(53)

invoking the arbitrariety of and introducing the definitions

(54)

(55)

the principle of virtual works gives for each element

(56)

2.2 Solution procedure

As briefly outlined at the beginning of the section, membrane systems are possibly subjected to large rigid body motions which reflects in singular or ill-conditioned “static” stiffness matrices. In addition, convergence of the Newton–Raphson algorithm is often difficult as the final solution can be very “far” from the initial guess even for little variations of the applied loads.

Dynamic solution techniques on the other hand are not affected by such problems. Mass and damping contributions remove the singularities from the system and generally provide a better conditioning to the problem. The introduction of dynamic terms provides as well an excellent source of stabilization for the solution (physically the solution can't change much in a small time), ending up with better convergence properties inside each solution step.

Any standard (non–linear) time integration technique can be theoretically used in conjunction with the proposed FE model for the study of dynamic response of the systems of interest. Some care should be however taken in the choice because the high geometric non–linearities tend to challenge the stability of the time–integration scheme chosen.

Generally speaking, “statics” can be seen as the limit to which a dynamic process tends (under a given constant load). Dynamic systems show a “transient” phase that vanishes in time to reach the so called “steady state”; the presence of damping in the system reduces gradually the oscillations making the system tend to a constant configuration that is the “static” solution. The time needed for the system to reach this final configuration is controlled by the amount of damping. For values of system's damping exceeding a critical value, the transient phase disappears and the systems reaches directly the final solution without any oscillation.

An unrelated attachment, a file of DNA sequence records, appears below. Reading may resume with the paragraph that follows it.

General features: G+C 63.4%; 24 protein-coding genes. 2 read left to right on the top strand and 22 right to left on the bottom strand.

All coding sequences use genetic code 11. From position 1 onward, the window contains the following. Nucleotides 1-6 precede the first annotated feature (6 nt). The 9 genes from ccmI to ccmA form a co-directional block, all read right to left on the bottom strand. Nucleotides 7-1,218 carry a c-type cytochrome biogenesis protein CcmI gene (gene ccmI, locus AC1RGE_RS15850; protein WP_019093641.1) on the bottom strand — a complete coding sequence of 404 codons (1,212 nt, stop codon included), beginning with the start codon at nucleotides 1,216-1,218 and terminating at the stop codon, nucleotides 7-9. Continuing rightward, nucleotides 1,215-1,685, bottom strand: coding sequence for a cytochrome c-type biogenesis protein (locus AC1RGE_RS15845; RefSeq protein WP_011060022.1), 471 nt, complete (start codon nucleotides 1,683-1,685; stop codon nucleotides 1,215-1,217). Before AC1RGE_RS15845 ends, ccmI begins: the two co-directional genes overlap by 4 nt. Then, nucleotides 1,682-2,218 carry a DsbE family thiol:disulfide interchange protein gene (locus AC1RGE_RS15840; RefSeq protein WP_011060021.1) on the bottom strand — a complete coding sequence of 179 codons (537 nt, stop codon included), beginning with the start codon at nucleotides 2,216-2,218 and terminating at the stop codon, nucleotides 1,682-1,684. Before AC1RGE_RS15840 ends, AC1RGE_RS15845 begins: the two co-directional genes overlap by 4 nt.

In many situations the main engineering interest is focused on “static” solutions rather than on the complete dynamic analysis of the system. The previews considerations suggests immediately that “statics” could be obtained efficiently by studying the dynamics of over damped systems. This could be obtained by simply adding a fictitious damping source to the “standard” dynamic problem. The “only” problem is therefore the choice of an idoneous form for such damping. Unfortunately this choice is not trivial, however it possible to observe [1],[2] that the “steady state” solution of the system

(57)

is (statically) equivalent to that of the system

(58)

which can be seen as the previews for the case of zero density. The advantage of this equivalent system is that the inertia terms are always zero, consequently the system converges smoothly in time to its solution. This final solution is not affected by the particular choice of the damping, however in the author's experience, an effective choice is as proposed by [1].

Table (1) gives the details of the proposed solution procedure, making use of Newmark's integration scheme. The procedure described differs from a “real” dynamics simulation only on the choice of the damping and of the mass matrix. Any other choice is possible for the time integration scheme to be used. It is of interest to observe that the system described is highly dissipative, energy stability of the time integration scheme is therefore not crucial.

Table. 1 Pseudo–Static solution procedure
  • for pseudo–static strategy: calculate the constant matrices

set after initializing the damping matrix. (if is not set to 0, “real” dynamic simulation can be performed)

  • choose Newmark constants: a classical choice is
  • evaluate the constants
  • predict the solution at time using for example
  • iterate until convergence
  • calculate the system's contributions
  • solve the system for the correction